2019-06-25, 12:00–12:15, Room 2
We demonstrate how to leverage Python’s two biggest strengths - data analysis and web development - together with a versatile cloud platform to deliver GIS functionalities like raster-based isochrones.
According to a recent survey among developers, Python is nowadays popular both for data analysis and web developers. As part of a geo community, data analysis heavily includes spatial data. At the same time, with cloud platforms like AWS, Azure or smaller ones like Digital Ocean, it nowadays is easier than ever to get the result of your data analysis coding to your customers and users.
In this talk, we want to demonstrate how we used the Python eco-system and the cloud platform Azure to bring raster-based isochrones to your favorite GIS tool.
Background: what are raster-based isochrones?
Isochrones are a set of isolines on a map showing points with the same travelling time with respect to a starting point. Isochrones are usually calculated with graph-based algorithms and software like pgRouting. Our approach takes a different path (no pun intended): Our pedestrian isochrones show the precise walking time of a neighborhood for any starting point. Rather than following a network of streets and paths, they are an aggregate of thousands of individual paths, bundled into one result. As opposed to other isochrone analyses, our approach takes into account desire paths and potential shortcuts across open spaces such as large squares.
<img alt="animated isochrone" src="https://i2.wp.com/geo.ebp.ch/wp-content/uploads/2016/10/Bern-Beispiel-1-4.gif?zoom=4.5&resize=375%2C332" />
This is done by modeling the pedestrian movements in the same way as the flow of water in hydrology when calculating catchment areas. In order to calculate the pedestrian movements via isochrones, we need to model the earth’s surface according to the movement of a pedestrian, where each raster cell represents the “walkalbility” of its area.
Calculation in Python
In order to create the isochrones, we use several Python components: For the walkability or cost raster, we process the vector data from sources like OSM or any other topographic data source, if they are available. We mainly use FME, which has a nice integration of Python. For example, the rules on how to decide the walkability based on the topographic data is done in a so-called PythonCaller transformer. The result is a cost raster, which we cut into tiles of smaller rasters, similar to map tiles for web maps.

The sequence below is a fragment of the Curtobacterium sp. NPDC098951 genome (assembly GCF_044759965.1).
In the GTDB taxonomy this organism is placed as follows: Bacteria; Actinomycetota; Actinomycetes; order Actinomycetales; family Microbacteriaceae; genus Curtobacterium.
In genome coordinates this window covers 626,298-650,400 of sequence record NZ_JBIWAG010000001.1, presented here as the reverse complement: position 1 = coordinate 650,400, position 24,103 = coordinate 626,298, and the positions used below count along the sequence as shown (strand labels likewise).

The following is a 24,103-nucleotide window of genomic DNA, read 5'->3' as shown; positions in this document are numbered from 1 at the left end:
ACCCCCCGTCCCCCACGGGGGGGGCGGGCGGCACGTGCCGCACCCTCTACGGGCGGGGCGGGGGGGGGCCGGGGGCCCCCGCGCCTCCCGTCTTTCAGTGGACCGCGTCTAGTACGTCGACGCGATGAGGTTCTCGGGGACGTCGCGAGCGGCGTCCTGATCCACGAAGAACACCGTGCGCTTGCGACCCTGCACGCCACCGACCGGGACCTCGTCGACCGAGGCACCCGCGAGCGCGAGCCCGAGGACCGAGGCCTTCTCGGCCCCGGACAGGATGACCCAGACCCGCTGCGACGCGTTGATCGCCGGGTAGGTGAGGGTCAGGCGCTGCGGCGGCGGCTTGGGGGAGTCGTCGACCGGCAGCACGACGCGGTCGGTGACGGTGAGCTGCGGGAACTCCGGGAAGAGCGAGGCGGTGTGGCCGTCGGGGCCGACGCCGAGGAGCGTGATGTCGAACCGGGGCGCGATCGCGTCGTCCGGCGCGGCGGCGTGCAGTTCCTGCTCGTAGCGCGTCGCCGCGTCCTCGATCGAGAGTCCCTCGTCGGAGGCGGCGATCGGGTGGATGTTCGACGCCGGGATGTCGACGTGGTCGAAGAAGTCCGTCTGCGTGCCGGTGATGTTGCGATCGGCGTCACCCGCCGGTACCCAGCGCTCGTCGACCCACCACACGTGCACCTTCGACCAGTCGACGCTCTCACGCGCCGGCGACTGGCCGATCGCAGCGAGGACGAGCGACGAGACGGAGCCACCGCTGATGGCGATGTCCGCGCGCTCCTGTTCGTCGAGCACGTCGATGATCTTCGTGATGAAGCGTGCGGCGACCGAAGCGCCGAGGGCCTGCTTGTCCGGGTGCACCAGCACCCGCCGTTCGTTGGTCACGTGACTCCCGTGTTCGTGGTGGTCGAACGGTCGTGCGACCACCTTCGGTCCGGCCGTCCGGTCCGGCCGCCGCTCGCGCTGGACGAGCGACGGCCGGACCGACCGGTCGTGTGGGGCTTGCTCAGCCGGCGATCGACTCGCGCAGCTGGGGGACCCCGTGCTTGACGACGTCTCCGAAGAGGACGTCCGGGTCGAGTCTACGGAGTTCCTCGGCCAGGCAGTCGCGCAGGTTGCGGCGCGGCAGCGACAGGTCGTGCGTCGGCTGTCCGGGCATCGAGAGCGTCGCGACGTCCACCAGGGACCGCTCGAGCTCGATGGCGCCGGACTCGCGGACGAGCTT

We use modules such as numpy and scipy to calculate the isochrones. Since most of the heavy computation is within numpy arrays, the implementation is rather fast. For example, it takes less than a second on an average laptop to compute an isochrone of size 1000x1000 pixel.
Last, but not least, we couldn’t live without indispensable spatial Python modules such as pyproj and gdal. For creating animated isochrones, animation, we use moviepy, which has a nice integration with numpy.
Web-Development in the Cloud
So, now that we have covered the data processing part, we’d like to expose our
fancy calculation to the world. First, we wrap our code for isochrone within
a [framework that run on WSGI, such as flask, bottle
or falcon. The result is a simple REST API call, which can be consumed by
any language and platform.
Both for backend processing as well as the web API, we actually don’t need to
buy our own hardware and infrastructure, we can leverage the advantages of
cloud platforms such as AWS or Azure to do the heavy lifting. For our purpose
we used the following offers from Microsoft Azure:
- Azure storage for storing cost raster tiles.
- Azure VM for transforming and processing the geo data to cost raster
- Azure Web-App, or even Azure functions for running the API code.
- Azure API Management for an API gateway.
The final result is a developer platform, for wich integration exists on Python, R and ArcGIS.